Offloading vs. Onloading: The Case of CPU Utilization

By Gilad Shainer, Mellanox

June 18, 2016

One of the primary conversations these days in the field of networking is whether it is better to onload network functions onto the CPU or better to offload these functions to the interconnect hardware.

Onloading interconnect technology is easier to build, but the issue becomes the CPU utilization; because the CPU must manage and execute network operations, it has less availability for applications, which is its primary purpose.

Offloading, on the other hand, seeks to overcome performance bottlenecks in the CPU by performing the network functions, as well as complex communications operations, such as collective operations or data aggregation operations, on the data while it moves within the cluster. Data is so distributed these days that a performance bottleneck is created by waiting for data to reach the CPU for analysis. Instead, data can be manipulated wherever it is located within the network by using intelligent network devices that offload functions from the CPU. This has the added advantage of increasing the availability of the CPU for compute functions, improving the overall efficiency of the system.

The issue of CPU utilization is one of the primary points of contention between the two options. How you measure CPU utilization and what type of benchmark you use for the test can provide highly misleading results.

For example, a common mistake is to use a common latency test or message rate test to determine the CPU utilization; however these tests typically require the CPU to constantly look for data (that is, polling data on the memory), which makes it seem as though the CPU is at 100 percent utilization, when actually it is not working at all. Using such a test to determine CPU utilization will produce a false result. In the real world, CPUs do not constantly check for data.

So what is the proper way to measure CPU utilization? Ideally, a data bandwidth test or another test that does not use data polling can be used to determine CPU utilization. Alternatively, if a message rate test is used, the test must be configured to avoid data polling loops in order to produce realistic results. Ultimately, the best option is to compare the number of CPU instructions that were actually executed against the number of CPU instructions that could possibly have been executed during the duration of the test. This produces an accurate percentage of CPU utilization.

Another important element to consider is the type of overhead that is being measured. For example, if the test is designed to measure the impact of the network protocol on CPU utilization, the test should only test data transfers between two servers, and not include additional overheads such as MPI, which is in the software layer. If the purpose is to measure the overhead of a software framework, such as MPI, an MPI test should be used, but in that case, the proper MPIs with the proper offloads must be used, if they exist. Not all MPIs support various hardware-based offloads, so it is important to beware of the test conditions.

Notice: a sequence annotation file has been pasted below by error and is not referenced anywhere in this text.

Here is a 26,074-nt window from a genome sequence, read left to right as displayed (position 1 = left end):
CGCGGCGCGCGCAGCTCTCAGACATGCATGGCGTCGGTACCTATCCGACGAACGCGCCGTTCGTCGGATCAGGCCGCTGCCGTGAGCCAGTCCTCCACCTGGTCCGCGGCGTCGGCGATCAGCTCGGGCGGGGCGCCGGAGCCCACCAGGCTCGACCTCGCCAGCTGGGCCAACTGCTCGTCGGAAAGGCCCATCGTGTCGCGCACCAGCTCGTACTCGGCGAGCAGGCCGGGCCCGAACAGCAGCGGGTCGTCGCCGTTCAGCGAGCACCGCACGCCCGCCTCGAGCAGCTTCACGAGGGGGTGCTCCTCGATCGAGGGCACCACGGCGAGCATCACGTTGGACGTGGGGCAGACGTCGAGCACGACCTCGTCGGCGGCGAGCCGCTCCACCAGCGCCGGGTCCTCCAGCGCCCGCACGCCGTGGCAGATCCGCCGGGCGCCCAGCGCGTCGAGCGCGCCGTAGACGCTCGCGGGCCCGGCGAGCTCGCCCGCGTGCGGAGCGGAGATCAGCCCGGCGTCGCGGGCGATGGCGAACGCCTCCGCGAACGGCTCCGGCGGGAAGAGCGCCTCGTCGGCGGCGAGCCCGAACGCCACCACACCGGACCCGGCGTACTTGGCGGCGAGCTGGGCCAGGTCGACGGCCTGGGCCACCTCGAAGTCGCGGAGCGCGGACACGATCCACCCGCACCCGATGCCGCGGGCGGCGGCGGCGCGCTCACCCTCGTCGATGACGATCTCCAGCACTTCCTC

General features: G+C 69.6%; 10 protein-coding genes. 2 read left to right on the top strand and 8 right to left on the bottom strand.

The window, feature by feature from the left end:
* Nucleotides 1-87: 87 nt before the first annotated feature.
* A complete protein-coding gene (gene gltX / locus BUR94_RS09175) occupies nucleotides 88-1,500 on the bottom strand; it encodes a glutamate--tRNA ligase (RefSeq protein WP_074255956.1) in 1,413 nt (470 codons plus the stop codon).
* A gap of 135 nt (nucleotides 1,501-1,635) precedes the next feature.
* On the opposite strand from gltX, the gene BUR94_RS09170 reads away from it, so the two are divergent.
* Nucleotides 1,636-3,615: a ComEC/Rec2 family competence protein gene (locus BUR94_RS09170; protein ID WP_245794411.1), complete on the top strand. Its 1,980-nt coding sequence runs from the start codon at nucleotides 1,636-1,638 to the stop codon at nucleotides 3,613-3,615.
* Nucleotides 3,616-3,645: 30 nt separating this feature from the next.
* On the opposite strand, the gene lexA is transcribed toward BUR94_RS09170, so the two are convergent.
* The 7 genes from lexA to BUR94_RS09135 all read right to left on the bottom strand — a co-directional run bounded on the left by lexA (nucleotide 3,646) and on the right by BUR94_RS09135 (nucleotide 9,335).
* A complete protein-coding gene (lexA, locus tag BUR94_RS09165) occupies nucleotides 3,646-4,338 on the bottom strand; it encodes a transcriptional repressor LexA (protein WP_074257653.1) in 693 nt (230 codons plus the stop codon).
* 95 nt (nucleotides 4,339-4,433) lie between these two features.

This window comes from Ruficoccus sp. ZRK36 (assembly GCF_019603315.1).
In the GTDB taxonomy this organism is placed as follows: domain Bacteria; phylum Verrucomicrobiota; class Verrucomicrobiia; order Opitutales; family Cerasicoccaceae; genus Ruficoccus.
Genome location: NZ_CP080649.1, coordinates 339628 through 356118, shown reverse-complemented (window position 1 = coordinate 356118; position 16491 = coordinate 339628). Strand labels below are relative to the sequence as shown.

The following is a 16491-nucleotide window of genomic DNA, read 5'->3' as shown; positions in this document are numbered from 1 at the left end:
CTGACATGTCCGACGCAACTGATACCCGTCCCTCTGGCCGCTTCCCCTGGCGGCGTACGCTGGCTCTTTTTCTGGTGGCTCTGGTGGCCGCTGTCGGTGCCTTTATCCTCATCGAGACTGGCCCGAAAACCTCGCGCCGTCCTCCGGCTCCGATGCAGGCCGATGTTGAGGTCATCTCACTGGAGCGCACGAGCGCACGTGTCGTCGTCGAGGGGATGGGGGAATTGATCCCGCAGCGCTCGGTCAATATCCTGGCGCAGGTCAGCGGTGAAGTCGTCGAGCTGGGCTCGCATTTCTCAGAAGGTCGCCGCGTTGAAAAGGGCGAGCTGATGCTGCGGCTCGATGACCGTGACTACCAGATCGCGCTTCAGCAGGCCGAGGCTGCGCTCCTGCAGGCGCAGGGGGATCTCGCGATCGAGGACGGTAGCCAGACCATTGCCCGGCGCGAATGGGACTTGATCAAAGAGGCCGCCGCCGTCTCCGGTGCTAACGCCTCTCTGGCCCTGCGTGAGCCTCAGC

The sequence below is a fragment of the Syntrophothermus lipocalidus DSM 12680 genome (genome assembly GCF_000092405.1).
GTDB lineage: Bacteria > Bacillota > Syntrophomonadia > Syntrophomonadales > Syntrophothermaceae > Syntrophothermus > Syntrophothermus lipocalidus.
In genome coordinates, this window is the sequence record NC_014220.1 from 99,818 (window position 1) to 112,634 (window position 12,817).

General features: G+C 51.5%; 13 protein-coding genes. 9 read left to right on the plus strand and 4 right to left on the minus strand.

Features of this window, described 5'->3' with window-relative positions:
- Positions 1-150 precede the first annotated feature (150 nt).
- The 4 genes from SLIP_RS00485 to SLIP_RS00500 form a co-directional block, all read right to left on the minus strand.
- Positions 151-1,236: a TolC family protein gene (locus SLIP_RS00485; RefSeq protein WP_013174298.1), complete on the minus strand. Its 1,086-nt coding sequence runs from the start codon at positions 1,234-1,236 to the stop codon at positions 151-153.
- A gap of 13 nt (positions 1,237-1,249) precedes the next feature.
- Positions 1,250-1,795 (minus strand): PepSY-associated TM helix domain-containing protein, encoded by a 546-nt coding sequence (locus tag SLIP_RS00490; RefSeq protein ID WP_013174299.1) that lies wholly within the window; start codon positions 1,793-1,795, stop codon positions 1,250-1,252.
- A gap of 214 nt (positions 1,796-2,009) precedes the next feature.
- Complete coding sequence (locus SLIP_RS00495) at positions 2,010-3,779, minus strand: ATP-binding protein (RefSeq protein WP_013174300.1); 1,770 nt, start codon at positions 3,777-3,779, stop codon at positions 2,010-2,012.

So now that it’s clear how to measure CPU utilization accurately, the question remains: Which is better, offloading or onloading? We have conducted multiple data throughput tests between servers connected with EDR InfiniBand and the proprietary Omni-Path alternative.

The tests included send-receive data transfers at the maximum data speed supported by each interconnect (~100Gb/s) while measuring the CPU utilization (Table 1). At the data speed of 100Gb/s, InfiniBand only consumed 0.8 percent CPU utilization, while Omni-Path required 59 percent CPU utilization for the same task. Therefore, the CPU availability for the application in the InfiniBand case is 99.2 percent, while for Omni-Path, only 40.4 percent of the CPU cycles are available for applications. Furthermore, we have measured the CPU frequency in each of the cases, since the CPU can reduce its frequency to save power when it is not required to perform at full speed. For the InfiniBand case, the CPU frequency was able to drop to 59 percent of is nominal frequency to enable power saving. For the Omni-Path case, on the other hand, the CPU was performing at full speed, so no power saving could be achieved.

CPU Utilization Comparison

Table 1 – CPU Utilization Comparison

The tool that was used to review the CPU stats was the Intel Performance Counter Monitor toolset. The tool provides a richer set of measurements that provide a detailed system status. Utilizing this tool, we found that Omni-Path did not actually reach the 100G speed, but fell a little short at 95Gb/s. The AFREQ stats reported the CPU frequency that was dynamically set during the test. We were also able to view the number of iterations and active cycles used per the different interconnect protocols (Table 2).

Intel Performance Counter Monitor Tool stats

Table 2 – Intel Performance Counter Monitor Tool stats

Moreover, when InfiniBand is implemented on intelligent devices within the Co-Design architecture, it can further reduce overhead on the CPU by offloading MPI operations as well. Of course, to measure this, the test must be sure to include the software layer in the benchmark such that an accurate real-world result is received. We plan to perform various further tests at different applications levels in the future to demonstrate the significant advantages of InfiniBand.

Ultimately, InfiniBand implements offloading specifically in order to reduce the overhead on the CPU, and, as the testing herein indicates, it works exactly as it was designed. If someone shows results that indicate otherwise, it is worthwhile to investigate the circumstances of the testing to better understand how the results were achieved. In all likelihood, the results are misleading and do not accurately reflect real-world conditions.

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